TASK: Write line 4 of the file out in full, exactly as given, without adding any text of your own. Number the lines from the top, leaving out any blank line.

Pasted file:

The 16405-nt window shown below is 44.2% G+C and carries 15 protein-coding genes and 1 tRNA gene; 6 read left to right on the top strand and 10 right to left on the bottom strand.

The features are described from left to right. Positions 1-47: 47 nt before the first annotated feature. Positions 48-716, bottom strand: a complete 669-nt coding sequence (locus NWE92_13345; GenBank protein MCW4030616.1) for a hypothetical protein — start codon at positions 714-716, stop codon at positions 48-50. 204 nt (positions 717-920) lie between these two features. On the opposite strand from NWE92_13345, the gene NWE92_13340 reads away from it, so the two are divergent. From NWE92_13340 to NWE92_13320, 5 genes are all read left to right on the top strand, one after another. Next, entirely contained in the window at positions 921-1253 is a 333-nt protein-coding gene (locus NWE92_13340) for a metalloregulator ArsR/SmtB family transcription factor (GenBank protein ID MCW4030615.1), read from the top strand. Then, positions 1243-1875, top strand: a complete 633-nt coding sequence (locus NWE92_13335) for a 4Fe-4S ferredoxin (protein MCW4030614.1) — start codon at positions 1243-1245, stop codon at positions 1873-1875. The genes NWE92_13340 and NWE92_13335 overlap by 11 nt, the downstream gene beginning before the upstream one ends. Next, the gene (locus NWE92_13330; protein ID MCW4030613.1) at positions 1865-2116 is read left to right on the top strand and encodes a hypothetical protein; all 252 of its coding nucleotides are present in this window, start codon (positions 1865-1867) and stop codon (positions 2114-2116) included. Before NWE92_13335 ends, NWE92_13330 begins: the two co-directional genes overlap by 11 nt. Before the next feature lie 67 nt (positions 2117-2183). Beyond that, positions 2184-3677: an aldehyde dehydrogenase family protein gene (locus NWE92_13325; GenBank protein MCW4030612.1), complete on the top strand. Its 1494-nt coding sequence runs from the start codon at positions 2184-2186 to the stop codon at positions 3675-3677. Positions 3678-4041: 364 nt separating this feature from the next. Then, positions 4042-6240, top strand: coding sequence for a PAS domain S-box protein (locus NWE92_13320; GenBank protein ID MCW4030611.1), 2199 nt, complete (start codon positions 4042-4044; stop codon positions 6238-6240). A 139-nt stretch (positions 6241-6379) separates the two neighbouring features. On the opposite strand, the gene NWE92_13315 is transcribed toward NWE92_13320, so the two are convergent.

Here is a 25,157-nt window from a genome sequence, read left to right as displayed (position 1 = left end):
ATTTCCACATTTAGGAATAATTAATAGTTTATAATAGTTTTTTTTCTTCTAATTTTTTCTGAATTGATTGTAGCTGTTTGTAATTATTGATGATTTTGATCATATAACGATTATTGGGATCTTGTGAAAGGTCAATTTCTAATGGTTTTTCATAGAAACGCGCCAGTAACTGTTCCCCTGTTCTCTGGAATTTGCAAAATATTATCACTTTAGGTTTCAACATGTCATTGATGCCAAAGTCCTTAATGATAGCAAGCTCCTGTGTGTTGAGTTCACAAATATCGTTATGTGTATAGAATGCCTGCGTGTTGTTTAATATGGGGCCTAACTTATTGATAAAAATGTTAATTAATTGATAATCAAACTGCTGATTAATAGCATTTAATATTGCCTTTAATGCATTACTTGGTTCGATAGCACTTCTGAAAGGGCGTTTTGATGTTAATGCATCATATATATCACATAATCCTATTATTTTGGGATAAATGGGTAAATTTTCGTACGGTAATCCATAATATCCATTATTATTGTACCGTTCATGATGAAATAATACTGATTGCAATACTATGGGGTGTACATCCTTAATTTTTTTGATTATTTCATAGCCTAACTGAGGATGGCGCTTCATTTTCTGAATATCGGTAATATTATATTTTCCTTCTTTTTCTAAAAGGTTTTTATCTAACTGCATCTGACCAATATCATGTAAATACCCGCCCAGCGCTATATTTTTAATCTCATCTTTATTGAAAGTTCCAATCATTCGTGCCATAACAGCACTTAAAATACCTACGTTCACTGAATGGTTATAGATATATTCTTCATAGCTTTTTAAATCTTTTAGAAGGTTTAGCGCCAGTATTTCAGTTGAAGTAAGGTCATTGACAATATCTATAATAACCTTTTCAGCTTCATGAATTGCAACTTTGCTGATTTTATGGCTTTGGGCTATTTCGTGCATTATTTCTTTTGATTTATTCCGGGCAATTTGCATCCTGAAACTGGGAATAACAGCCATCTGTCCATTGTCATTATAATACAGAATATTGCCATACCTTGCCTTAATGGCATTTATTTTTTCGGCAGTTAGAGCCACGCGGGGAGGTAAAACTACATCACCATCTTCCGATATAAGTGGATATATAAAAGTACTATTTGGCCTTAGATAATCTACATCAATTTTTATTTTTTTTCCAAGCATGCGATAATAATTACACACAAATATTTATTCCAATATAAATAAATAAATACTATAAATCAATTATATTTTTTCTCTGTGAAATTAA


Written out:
ATTTCCACATTTAGGAATAATTAATAGTTTATAATAGTTTTTTTTCTTCTAATTTTTTCTGAATTGATTGTAGCTGTTTGTAATTATTGATGATTTTGATCATATAACGATTATTGGGATCTTGTGAAAGGTCAATTTCTAATGGTTTTTCATAGAAACGCGCCAGTAACTGTTCCCCTGTTCTCTGGAATTTGCAAAATATTATCACTTTAGGTTTCAACATGTCATTGATGCCAAAGTCCTTAATGATAGCAAGCTCCTGTGTGTTGAGTTCACAAATATCGTTATGTGTATAGAATGCCTGCGTGTTGTTTAATATGGGGCCTAACTTATTGATAAAAATGTTAATTAATTGATAATCAAACTGCTGATTAATAGCATTTAATATTGCCTTTAATGCATTACTTGGTTCGATAGCACTTCTGAAAGGGCGTTTTGATGTTAATGCATCATATATATCACATAATCCTATTATTTTGGGATAAATGGGTAAATTTTCGTACGGTAATCCATAATATCCATTATTATTGTACCGTTCATGATGAAATAATACTGATTGCAATACTATGGGGTGTACATCCTTAATTTTTTTGATTATTTCATAGCCTAACTGAGGATGGCGCTTCATTTTCTGAATATCGGTAATATTATATTTTCCTTCTTTTTCTAAAAGGTTTTTATCTAACTGCATCTGACCAATATCATGTAAATACCCGCCCAGCGCTATATTTTTAATCTCATCTTTATTGAAAGTTCCAATCATTCGTGCCATAACAGCACTTAAAATACCTACGTTCACTGAATGGTTATAGATATATTCTTCATAGCTTTTTAAATCTTTTAGAAGGTTTAGCGCCAGTATTTCAGTTGAAGTAAGGTCATTGACAATATCTATAATAACCTTTTCAGCTTCATGAATTGCAACTTTGCTGATTTTATGGCTTTGGGCTATTTCGTGCATTATTTCTTTTGATTTATTCCGGGCAATTTGCATCCTGAAACTGGGAATAACAGCCATCTGTCCATTGTCATTATAATACAGAATATTGCCATACCTTGCCTTAATGGCATTTATTTTTTCGGCAGTTAGAGCCACGCGGGGAGGTAAAACTACATCACCATCTTCCGATATAAGTGGATATATAAAAGTACTATTTGGCCTTAGATAATCTACATCAATTTTTATTTTTTTTCCAAGCATGCGATAATAATTACACACAAATATTTATTCCAATATAAATAAATAAATACTATAAATCAATTATATTTTTTCTCTGTGAAATTAA